After surveying many different models they had developed I decided to focus on two themes: market cap and style. Market cap involves rotation among the large-, mid- and small-cap indices. Style rotates between growth and value indices. I chose these strategies because they had the strongest evidence of being able to add value by producing excess return, and because there were liquid, actively traded ETFs with which to execute the strategy cheaply.

I asked NDR to further test and adapt two models it had developed, one focused on each of my themes. Each model was multifactor, combining at least 10 indicators that individually had a good track record of predicting relative performance. The factors considered a cross section of approaches by looking at economic, bond market and stock market indicators.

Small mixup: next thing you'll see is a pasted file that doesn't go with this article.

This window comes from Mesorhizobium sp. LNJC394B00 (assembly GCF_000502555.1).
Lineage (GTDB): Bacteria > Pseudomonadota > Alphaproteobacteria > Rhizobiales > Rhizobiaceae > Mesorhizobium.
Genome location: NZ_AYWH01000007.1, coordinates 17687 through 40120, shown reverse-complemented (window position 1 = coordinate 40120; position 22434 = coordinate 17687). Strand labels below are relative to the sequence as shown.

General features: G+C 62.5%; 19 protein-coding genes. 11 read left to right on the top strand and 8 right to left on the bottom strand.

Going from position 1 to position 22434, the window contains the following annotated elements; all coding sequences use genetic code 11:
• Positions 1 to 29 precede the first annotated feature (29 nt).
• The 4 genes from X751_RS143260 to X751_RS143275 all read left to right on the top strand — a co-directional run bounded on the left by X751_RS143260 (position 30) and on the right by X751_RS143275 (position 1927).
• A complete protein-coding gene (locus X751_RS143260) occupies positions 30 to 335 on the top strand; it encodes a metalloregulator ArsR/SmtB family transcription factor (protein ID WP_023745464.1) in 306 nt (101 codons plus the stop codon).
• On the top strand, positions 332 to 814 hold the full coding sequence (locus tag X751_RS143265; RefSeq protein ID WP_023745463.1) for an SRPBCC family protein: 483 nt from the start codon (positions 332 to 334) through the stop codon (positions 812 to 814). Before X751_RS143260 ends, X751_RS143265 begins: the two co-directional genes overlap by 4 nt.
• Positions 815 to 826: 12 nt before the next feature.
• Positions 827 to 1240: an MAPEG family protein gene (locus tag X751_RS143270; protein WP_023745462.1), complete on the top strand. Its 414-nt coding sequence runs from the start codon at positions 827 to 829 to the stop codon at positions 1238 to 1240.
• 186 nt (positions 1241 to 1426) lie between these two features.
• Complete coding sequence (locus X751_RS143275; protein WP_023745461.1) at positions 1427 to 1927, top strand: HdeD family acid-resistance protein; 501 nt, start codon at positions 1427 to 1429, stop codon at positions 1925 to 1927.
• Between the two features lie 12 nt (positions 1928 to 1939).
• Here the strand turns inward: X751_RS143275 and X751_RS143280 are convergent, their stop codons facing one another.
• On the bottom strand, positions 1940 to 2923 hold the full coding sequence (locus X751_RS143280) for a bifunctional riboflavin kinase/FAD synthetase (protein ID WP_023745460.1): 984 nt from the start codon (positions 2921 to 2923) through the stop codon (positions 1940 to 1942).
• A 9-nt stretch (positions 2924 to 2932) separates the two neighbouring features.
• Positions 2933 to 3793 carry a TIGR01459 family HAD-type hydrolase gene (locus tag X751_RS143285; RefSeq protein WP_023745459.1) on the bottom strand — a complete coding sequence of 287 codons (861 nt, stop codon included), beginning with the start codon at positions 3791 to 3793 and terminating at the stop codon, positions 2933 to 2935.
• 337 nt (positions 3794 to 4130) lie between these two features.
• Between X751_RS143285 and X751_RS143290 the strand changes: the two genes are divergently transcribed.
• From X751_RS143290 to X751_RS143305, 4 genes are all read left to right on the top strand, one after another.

I began to use these models back in 2000 and did so with increasing frequency for more clients through 2004, when I decided to start my own firm with my new strategy combining thematic index rotation with narrowly focused individual stock selection in media and telecom.

Part three of this series will appear Wednesday and explain the market cap and style models in detail. In part four, set to publish Friday, I'll explain my approach to investing in media and telecom.

Know What You Own:

The most active stocks on Friday included the

S&P 500 Depository Receipts

(SPY) - Get Report

, the

PowerShares QQQ


, the

iShares MSCI Emreging Markets Index

(EEM) - Get Report

, the

Financial Select Sector SPDRs

(XLF) - Get Report



(C) - Get Report

, Palm


and the

Ultra S&P 500 ProShares

(SSO) - Get Report

. For more on the value of knowing what you own, visit TheStreet.com's

Investing A-to-Z section.

This was originally published on


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Steven Birenberg is president and chief investment officer of Northlake Capital Management, LLC. Northlake specializes in managing equity portfolios using a combination of exchange-traded funds and special situation stocks. Birenberg appreciates your feedback;